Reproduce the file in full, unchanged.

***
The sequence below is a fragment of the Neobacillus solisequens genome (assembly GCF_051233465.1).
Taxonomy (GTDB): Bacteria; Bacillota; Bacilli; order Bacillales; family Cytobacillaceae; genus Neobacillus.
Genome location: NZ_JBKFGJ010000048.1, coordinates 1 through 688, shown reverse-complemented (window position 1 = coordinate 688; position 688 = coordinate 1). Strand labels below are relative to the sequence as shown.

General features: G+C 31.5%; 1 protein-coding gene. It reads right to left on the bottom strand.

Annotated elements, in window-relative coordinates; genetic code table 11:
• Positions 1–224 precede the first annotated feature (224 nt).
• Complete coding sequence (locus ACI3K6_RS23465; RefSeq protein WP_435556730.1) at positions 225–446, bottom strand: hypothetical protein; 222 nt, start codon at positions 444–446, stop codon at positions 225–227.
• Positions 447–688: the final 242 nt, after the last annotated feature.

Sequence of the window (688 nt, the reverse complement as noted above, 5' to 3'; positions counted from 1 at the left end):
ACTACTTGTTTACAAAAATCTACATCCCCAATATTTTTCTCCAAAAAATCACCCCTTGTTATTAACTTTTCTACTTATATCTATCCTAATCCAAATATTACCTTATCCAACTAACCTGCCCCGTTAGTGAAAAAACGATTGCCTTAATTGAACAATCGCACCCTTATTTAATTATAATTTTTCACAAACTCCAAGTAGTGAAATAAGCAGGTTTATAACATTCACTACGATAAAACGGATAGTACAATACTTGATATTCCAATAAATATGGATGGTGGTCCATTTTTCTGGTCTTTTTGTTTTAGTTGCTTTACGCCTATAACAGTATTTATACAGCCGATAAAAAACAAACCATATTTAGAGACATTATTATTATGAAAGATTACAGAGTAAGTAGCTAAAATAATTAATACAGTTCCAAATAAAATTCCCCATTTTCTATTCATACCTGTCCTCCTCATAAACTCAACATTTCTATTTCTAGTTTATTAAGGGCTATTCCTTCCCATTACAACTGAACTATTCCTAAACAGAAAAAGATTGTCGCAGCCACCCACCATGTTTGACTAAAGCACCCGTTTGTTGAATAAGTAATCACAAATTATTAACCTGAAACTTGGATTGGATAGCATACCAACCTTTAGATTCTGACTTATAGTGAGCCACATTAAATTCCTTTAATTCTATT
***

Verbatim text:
The sequence below is a fragment of the Neobacillus solisequens genome (assembly GCF_051233465.1).
Taxonomy (GTDB): Bacteria; Bacillota; Bacilli; order Bacillales; family Cytobacillaceae; genus Neobacillus.
Genome location: NZ_JBKFGJ010000048.1, coordinates 1 through 688, shown reverse-complemented (window position 1 = coordinate 688; position 688 = coordinate 1). Strand labels below are relative to the sequence as shown.

General features: G+C 31.5%; 1 protein-coding gene. It reads right to left on the bottom strand.

Annotated elements, in window-relative coordinates; genetic code table 11:
• Positions 1–224 precede the first annotated feature (224 nt).
• Complete coding sequence (locus ACI3K6_RS23465; RefSeq protein WP_435556730.1) at positions 225–446, bottom strand: hypothetical protein; 222 nt, start codon at positions 444–446, stop codon at positions 225–227.
• Positions 447–688: the final 242 nt, after the last annotated feature.

Sequence of the window (688 nt, the reverse complement as noted above, 5' to 3'; positions counted from 1 at the left end):
ACTACTTGTTTACAAAAATCTACATCCCCAATATTTTTCTCCAAAAAATCACCCCTTGTTATTAACTTTTCTACTTATATCTATCCTAATCCAAATATTACCTTATCCAACTAACCTGCCCCGTTAGTGAAAAAACGATTGCCTTAATTGAACAATCGCACCCTTATTTAATTATAATTTTTCACAAACTCCAAGTAGTGAAATAAGCAGGTTTATAACATTCACTACGATAAAACGGATAGTACAATACTTGATATTCCAATAAATATGGATGGTGGTCCATTTTTCTGGTCTTTTTGTTTTAGTTGCTTTACGCCTATAACAGTATTTATACAGCCGATAAAAAACAAACCATATTTAGAGACATTATTATTATGAAAGATTACAGAGTAAGTAGCTAAAATAATTAATACAGTTCCAAATAAAATTCCCCATTTTCTATTCATACCTGTCCTCCTCATAAACTCAACATTTCTATTTCTAGTTTATTAAGGGCTATTCCTTCCCATTACAACTGAACTATTCCTAAACAGAAAAAGATTGTCGCAGCCACCCACCATGTTTGACTAAAGCACCCGTTTGTTGAATAAGTAATCACAAATTATTAACCTGAAACTTGGATTGGATAGCATACCAACCTTTAGATTCTGACTTATAGTGAGCCACATTAAATTCCTTTAATTCTATT